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Saturday, March 17, 2012

Time for a Closer Look at Faith

I have been a little concerned about my faith lately.  It seems to have retreated from the level it was six months or so ago.  This post is an effort to clear up some faith stumbling blocks and move forward.


I look at the subjects of religion, faith, and spirituality from two perspectives.  I am a scientist by training so I prefer using scientific methods and objective evidence to understand things.  However, it is the analysis of my experiential (subjective) accounts that eventually overrules any unresolved issues or limitations I have with empirical evidence.

I belief in God, Jesus, and the Holy Spirit.  In my world view the Christian God as represented in the Trinity is truth.  My faith is at a level where I am comfortable not knowing answers to questions like "How did man arrive on earth?"


Questions, skepticism, and sometimes outright doubt are common during my day. I think this way mostly when I am depressed.  The doubtful thoughts vary from simple misunderstandings to almost outright attacks on my fundamental understanding of Christianity!  I often wonder why I have so many doubts and suspicions when I try to understand Biblical truths?

For example, consider salvation.  Out of the 7 billion people living on earth today 2.3 billion are Christians.  So what happens to the 4.7 billion non-believers?  One interpretation maintains the belief that all people are accountable to God.  They believe the Bible promises that everyone who truly seeks after God will find Him.

In a blanket statement manner they say if a person truly desires to know God, God will make Himself known.  I haven't fully reconciled this one.  I mean, what about the people living on such and such island that have had little or no contact with the western world and Christianity?  What about those who have been socialized and indoctrinated into another religion or spiritual belief system?  Are they really all destined for

My Walk

My spiritual walk is completely different than it was just one year ago.  I don't attend church regularly.  I pray less.  I rarely read Scripture.  I do believe, however, that the Spirit lives within me and helps me deal with bipolar symptoms.

Last year I was going to church weekly, praying throughout the day, reading Scripture all the time, and even studying at a Seminary for a degree in Theological Studies.  Today, I have not attended church since January, I pray each day but a lot less, and I haven't read the Bible in weeks.

I have been declining gracious invitations to attend church and participate with other believers.  I am truly grateful for my brothers and sisters in Christ reach out to me. I want to acknowledged them and I pray that they experience an unfettered path towards greater spiritual awakening and understanding.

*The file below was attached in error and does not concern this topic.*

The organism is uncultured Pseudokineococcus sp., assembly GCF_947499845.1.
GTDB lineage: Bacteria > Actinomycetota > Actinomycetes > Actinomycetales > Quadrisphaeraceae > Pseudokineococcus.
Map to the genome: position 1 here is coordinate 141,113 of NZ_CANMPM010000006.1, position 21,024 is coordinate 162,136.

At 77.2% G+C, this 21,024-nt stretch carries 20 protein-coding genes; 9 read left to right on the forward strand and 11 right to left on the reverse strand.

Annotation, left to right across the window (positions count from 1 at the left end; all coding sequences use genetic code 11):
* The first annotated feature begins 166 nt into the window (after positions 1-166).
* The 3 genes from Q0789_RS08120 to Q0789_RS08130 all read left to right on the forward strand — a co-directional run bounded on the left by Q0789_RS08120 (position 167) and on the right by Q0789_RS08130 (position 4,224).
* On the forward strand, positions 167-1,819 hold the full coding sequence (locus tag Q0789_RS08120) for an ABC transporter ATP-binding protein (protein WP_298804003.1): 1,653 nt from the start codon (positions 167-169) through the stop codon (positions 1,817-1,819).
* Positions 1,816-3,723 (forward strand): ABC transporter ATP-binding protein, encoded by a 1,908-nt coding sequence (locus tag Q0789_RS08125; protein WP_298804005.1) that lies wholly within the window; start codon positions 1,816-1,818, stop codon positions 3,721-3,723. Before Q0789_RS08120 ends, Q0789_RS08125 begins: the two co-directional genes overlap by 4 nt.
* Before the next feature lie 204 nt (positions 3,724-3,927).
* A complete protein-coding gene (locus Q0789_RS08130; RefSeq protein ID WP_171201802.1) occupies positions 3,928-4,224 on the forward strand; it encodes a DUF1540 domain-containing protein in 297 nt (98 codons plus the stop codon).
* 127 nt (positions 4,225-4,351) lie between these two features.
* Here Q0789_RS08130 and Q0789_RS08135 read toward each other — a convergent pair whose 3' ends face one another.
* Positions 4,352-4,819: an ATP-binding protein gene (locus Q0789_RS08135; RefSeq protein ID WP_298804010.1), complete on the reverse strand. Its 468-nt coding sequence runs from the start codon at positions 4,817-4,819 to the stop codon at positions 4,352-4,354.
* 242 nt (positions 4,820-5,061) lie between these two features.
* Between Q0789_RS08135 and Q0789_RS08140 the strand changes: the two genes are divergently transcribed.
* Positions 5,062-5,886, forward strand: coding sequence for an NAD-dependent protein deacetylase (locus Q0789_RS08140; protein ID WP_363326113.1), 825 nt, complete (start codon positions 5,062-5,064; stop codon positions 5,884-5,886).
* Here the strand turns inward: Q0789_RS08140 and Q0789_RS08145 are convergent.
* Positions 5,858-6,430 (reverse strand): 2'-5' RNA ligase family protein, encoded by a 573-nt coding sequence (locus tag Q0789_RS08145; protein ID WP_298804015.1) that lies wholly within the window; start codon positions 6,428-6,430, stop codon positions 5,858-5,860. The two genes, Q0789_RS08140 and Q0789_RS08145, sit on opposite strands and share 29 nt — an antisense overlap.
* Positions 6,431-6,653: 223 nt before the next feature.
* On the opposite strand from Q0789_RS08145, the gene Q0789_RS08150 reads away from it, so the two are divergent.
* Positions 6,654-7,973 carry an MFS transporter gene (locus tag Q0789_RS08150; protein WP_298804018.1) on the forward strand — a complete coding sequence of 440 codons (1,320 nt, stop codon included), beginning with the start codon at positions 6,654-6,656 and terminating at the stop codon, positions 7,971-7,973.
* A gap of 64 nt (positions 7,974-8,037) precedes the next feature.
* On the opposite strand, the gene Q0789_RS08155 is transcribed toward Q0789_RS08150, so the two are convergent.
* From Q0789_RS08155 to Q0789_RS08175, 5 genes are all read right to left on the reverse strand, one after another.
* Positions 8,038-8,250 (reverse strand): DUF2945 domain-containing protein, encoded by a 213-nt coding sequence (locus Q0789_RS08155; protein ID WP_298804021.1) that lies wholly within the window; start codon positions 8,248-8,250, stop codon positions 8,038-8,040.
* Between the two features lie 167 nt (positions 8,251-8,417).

My Faith

These days instead of focusing on living a Spirit-filled life, I find myself looking for "proof" God exists.  After I receive my "proof" I move ahead, only to be followed by the nagging thought "Does God love me?" Instead of trust I have doubt.

As you can imagine, my state-of-faith greatly impacts my day-to-day outlook and emotional health.  When Spirit-filled I walk with freedom and ease knowing God will provide and protect me at all times.  This is healthy.  It leaves less room for anxiety during the day.

Way Forward

I do see a way forward from here.  Before this however, I need to remind myself that I'm okay exactly where I am.  Sure, my relationship with God has changed some and I am less Spirit-filled than than I've been at other times.  But I still relate to Him and worship Him.

Perhaps there are reasons for this period of skepticism.  Maybe it is an opportunity for my faith to grow?  I find the process of discovering answers to challenging Biblical questions makes my faith stronger!  It is action towards a better relationship with the Father.

Though I see a way forward, I don't have a particular path determined.  I am confident a path will show itself as I move along.  It is likely I will be in this "non-engaged" pattern for some time.  I'm not all that concerned.  It's only temporary and I know I'm being led by God regardless of which decisions I make or path I choose.  This is very reassuring and calming.


I do not see my current faith situation anything to be alarmed of.  It's not like I went back to agnosticism.  I'm still a Christian.  There have been change recently in my faith practices, but I still have faith.  I am asking more questions, but getting understanding at the same time.

My faith fluctuates.  I have periods of strong faith.  I have periods of doubt.  And I have periods of healthy skepticism.  They are all okay.  Each has benefits toward the development of the Spirit inside me.

I believe our personal faith and spiritual practices reduce the intensity of bipolar symptoms.  I hope we continue to see more and more people receiving real mental health benefits from their faith and spirituality. 850

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